Karloff: A Gentleman Playing Monsters

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While best known for playing Frankenstein’s monster, Boris Karloff proves in The Body Snatcher that not all monsters have bolts in their necks. But his creepy character couldn't have been more different than his true personality. As Director Robert Wise said of Karloff, “He was a highly educated, sensitive, and well-read man with great taste.”

Take a look behind the scenes into Karloff’s The Body Snatcher below.

1. Karloff was the first cast.

Originally, Karloff’s character had a much smaller role in Robert Louis Stevenson’s short story, which was inspired by a true tale of men who sold their victim’s bodies. Producer Val Lewton believed that if the part was expanded that it would lend itself perfectly to Karloff.

2. Karloff cared about the film.

Tired of monster films, Karloff left Universal, hoping to find other opportunities. Karloff saw The Body Snatcher as a chance to play a wider range of emotion. Director Robert Wise said, "I realized how much more there was to him than those monster creatures with which he had been identified so strongly. I think he was absolutely first-rate.”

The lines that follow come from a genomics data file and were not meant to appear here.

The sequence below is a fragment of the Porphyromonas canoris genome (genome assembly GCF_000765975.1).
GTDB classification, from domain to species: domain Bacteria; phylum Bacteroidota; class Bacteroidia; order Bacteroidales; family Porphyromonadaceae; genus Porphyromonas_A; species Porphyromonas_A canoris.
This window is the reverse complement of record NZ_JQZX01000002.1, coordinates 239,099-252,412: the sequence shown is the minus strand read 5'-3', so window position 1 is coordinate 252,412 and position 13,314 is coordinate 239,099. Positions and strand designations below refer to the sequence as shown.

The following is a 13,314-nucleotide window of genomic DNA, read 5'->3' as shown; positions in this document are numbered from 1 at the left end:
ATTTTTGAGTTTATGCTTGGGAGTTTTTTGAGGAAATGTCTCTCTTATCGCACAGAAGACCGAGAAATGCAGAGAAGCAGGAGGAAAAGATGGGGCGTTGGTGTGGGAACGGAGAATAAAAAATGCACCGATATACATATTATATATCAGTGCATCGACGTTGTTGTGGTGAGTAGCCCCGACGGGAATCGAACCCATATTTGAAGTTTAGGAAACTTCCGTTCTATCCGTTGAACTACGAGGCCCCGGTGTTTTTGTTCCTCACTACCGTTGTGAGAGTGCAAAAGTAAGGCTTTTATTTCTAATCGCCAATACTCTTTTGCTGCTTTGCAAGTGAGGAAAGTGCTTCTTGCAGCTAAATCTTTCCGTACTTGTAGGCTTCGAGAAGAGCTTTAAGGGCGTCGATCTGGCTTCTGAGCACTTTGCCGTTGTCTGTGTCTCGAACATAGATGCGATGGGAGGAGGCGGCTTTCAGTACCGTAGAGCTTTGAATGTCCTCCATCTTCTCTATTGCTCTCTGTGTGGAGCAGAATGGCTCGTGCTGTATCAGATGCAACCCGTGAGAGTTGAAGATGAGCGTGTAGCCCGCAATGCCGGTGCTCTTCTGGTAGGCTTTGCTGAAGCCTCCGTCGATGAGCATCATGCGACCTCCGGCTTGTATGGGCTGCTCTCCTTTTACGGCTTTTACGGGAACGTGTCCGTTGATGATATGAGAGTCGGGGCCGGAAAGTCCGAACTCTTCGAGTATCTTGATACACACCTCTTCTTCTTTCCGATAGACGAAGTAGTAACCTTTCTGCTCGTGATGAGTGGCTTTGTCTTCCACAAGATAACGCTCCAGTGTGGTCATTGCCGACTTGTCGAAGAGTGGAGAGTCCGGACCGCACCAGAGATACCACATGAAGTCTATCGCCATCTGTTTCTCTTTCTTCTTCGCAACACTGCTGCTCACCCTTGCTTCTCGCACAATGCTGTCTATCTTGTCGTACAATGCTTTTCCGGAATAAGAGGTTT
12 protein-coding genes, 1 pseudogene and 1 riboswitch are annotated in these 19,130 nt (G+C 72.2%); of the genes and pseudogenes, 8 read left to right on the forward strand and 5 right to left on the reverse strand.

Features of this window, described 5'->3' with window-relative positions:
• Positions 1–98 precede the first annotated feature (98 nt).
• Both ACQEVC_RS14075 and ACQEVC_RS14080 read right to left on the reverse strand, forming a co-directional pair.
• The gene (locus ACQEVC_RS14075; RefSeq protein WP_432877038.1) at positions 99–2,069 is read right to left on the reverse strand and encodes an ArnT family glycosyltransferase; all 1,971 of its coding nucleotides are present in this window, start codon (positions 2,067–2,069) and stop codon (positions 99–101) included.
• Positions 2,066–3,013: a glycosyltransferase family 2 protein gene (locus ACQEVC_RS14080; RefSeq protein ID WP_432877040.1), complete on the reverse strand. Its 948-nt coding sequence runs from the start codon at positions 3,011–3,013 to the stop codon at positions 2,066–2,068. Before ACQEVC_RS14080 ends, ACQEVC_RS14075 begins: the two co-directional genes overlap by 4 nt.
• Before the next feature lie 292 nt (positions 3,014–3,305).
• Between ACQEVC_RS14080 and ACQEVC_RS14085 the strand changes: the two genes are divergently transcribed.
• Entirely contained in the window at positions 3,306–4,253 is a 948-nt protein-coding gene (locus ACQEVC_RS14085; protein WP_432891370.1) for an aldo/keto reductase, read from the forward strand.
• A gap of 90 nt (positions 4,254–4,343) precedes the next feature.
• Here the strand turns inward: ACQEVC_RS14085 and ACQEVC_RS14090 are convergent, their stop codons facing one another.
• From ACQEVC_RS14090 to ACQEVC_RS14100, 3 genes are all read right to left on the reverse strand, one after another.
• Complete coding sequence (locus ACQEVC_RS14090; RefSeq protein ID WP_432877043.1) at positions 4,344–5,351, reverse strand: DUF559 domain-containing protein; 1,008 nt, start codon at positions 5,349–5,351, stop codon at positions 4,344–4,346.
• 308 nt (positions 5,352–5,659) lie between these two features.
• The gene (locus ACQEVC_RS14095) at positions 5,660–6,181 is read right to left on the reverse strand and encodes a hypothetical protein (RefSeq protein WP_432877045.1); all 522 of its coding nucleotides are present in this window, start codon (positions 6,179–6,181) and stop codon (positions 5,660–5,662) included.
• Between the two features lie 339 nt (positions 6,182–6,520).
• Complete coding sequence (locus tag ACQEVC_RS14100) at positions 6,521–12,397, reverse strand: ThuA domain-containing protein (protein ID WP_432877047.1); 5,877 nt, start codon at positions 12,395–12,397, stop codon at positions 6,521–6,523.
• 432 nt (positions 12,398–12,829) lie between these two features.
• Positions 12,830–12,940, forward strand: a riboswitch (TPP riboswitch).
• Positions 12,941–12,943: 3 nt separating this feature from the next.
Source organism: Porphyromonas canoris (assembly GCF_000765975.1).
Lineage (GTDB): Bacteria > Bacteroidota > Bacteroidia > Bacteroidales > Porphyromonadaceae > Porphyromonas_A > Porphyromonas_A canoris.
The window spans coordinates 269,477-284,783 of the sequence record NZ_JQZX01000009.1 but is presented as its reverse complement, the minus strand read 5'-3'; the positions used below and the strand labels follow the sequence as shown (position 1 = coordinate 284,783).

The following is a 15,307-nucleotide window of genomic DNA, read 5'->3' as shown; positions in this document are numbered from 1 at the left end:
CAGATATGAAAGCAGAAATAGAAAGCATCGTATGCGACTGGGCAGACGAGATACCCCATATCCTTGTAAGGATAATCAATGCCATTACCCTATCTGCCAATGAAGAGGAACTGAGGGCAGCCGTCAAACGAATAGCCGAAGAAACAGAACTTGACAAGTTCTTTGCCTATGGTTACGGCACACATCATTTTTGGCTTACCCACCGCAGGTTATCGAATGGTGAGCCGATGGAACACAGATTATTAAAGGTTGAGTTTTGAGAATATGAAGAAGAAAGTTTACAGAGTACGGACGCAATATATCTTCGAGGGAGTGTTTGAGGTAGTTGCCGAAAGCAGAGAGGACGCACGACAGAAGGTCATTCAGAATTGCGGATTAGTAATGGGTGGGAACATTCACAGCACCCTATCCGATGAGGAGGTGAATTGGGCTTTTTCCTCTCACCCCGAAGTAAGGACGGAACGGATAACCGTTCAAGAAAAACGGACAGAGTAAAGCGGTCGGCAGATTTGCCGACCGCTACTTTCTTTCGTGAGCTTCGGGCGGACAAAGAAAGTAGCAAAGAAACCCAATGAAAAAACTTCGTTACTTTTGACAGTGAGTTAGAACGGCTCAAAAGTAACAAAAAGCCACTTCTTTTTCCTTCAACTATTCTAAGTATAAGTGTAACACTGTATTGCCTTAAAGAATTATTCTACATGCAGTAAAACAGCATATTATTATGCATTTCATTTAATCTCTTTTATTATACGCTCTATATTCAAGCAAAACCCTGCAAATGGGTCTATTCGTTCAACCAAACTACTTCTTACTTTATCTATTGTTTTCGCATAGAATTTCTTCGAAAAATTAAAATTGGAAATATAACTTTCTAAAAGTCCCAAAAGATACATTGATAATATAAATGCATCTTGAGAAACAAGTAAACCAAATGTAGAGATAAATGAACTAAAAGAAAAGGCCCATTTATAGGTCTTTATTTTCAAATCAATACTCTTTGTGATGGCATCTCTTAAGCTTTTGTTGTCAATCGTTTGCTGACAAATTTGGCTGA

3. Karloff was the opposite of his character.

Despite his star status and back pain during the production, Karloff was “marvelous” to work with and often left his dressing room door open for visitors. At the wrap party, he even autographed pictures for anyone who asked. Robert Clarke said, "I never worked with any man that I had more admiration for."

4. The 1945 film was the final Karloff-Lugosi team-up.

Karloff and Bela Lugosi were heavy-hitters in the horror genre, having found success in Universal’s monster movies as Frankenstein’s monster and Dracula respectively. The pair were in eight movies together, including Murders in the Rue Morgue (1932), The Black Cat (1934), The Raven (1935), The Invisible Ray (1936), Son of Frankenstein (1939), Black Friday (1940), and You'll Find Out (1940).

5. Lugosi was in constant pain during the production.

Lugosi’s sciatic nerves caused such severe pain throughout production that he was prescribed morphine and often had to rest between scenes. While there have been rumors that Karloff and Lugosi were at odds, director Wise remembers Karloff being especially patient and gentle when helping his co-star. Actor Robert Clark said that Karloff often said, “Poor Bela.”